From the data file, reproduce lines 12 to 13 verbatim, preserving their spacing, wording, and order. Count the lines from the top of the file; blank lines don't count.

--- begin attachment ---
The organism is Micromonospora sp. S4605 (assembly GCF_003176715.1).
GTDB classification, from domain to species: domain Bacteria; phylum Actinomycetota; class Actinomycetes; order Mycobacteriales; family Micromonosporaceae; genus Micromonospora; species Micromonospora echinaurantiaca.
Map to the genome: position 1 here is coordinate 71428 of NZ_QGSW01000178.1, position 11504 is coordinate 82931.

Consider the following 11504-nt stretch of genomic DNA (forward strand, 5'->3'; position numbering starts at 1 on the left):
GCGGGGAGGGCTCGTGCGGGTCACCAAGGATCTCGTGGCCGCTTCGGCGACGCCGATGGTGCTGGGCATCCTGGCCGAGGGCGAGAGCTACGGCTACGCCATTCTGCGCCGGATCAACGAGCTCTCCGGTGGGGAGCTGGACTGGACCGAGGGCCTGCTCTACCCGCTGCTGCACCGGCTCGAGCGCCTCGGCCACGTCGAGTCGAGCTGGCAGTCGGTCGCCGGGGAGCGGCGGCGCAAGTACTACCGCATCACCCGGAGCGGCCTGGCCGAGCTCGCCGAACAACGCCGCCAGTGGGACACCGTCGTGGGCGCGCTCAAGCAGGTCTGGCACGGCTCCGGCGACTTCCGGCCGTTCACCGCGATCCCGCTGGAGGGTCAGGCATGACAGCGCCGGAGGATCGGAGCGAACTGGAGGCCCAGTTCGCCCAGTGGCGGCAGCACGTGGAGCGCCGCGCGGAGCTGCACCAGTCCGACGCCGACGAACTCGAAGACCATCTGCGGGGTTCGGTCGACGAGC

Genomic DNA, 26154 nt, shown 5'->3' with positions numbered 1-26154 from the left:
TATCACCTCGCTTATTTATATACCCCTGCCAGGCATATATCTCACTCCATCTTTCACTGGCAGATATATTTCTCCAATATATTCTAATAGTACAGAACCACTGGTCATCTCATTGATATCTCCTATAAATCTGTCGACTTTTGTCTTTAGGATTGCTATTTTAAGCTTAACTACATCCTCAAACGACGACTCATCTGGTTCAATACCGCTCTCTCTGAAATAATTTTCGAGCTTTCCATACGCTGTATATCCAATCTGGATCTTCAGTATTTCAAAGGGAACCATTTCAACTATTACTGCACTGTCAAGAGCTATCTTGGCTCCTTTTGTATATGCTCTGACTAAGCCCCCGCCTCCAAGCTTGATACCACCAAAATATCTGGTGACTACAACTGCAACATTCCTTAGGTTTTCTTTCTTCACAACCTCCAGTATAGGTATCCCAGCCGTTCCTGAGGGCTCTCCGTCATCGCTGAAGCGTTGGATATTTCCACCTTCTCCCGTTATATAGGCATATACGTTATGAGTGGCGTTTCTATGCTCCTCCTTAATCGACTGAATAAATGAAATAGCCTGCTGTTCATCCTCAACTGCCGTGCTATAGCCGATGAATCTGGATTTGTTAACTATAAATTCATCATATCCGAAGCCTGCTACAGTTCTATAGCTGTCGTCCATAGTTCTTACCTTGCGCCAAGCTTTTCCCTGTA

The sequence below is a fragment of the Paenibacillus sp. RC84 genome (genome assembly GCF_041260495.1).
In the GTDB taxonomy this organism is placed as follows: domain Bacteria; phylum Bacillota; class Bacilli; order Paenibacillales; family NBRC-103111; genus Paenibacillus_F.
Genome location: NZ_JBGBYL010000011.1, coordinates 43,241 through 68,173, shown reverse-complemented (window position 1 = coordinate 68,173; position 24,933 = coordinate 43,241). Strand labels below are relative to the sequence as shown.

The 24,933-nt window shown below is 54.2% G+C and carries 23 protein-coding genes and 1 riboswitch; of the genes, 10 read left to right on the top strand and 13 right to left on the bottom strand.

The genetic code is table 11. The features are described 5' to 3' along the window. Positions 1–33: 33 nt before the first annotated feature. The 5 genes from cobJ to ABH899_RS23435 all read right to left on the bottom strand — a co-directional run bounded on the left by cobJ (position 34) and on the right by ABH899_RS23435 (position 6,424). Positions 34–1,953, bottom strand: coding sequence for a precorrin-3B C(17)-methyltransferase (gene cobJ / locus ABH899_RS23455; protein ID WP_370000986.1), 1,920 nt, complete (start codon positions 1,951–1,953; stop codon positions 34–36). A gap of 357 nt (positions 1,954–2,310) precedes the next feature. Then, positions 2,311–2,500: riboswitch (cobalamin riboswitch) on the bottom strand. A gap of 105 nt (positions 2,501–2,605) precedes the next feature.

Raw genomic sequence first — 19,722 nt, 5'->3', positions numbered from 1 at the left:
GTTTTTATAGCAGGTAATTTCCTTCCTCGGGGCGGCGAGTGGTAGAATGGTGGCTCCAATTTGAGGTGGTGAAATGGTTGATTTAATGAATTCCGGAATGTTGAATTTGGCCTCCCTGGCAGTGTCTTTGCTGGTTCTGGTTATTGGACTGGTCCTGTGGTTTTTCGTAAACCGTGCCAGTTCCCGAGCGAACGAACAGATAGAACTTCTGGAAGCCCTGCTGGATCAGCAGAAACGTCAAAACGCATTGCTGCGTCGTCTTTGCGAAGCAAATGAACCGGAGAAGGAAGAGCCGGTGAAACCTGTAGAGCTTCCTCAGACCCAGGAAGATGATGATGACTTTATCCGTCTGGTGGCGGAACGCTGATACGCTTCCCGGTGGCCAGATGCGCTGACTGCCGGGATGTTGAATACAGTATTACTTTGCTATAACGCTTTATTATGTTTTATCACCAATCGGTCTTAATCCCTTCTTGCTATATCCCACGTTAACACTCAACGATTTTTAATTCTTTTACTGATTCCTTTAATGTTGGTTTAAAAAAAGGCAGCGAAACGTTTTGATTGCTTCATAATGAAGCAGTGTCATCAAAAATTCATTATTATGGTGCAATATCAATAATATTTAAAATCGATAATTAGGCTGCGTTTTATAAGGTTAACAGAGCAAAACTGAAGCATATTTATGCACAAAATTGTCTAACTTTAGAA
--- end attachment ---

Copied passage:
The genetic code is table 11. The features are described 5' to 3' along the window. Positions 1–33: 33 nt before the first annotated feature. The 5 genes from cobJ to ABH899_RS23435 all read right to left on the bottom strand — a co-directional run bounded on the left by cobJ (position 34) and on the right by ABH899_RS23435 (position 6,424). Positions 34–1,953, bottom strand: coding sequence for a precorrin-3B C(17)-methyltransferase (gene cobJ / locus ABH899_RS23455; protein ID WP_370000986.1), 1,920 nt, complete (start codon positions 1,951–1,953; stop codon positions 34–36). A gap of 357 nt (positions 1,954–2,310) precedes the next feature. Then, positions 2,311–2,500: riboswitch (cobalamin riboswitch) on the bottom strand. A gap of 105 nt (positions 2,501–2,605) precedes the next feature.

Raw genomic sequence first — 19,722 nt, 5'->3', positions numbered from 1 at the left: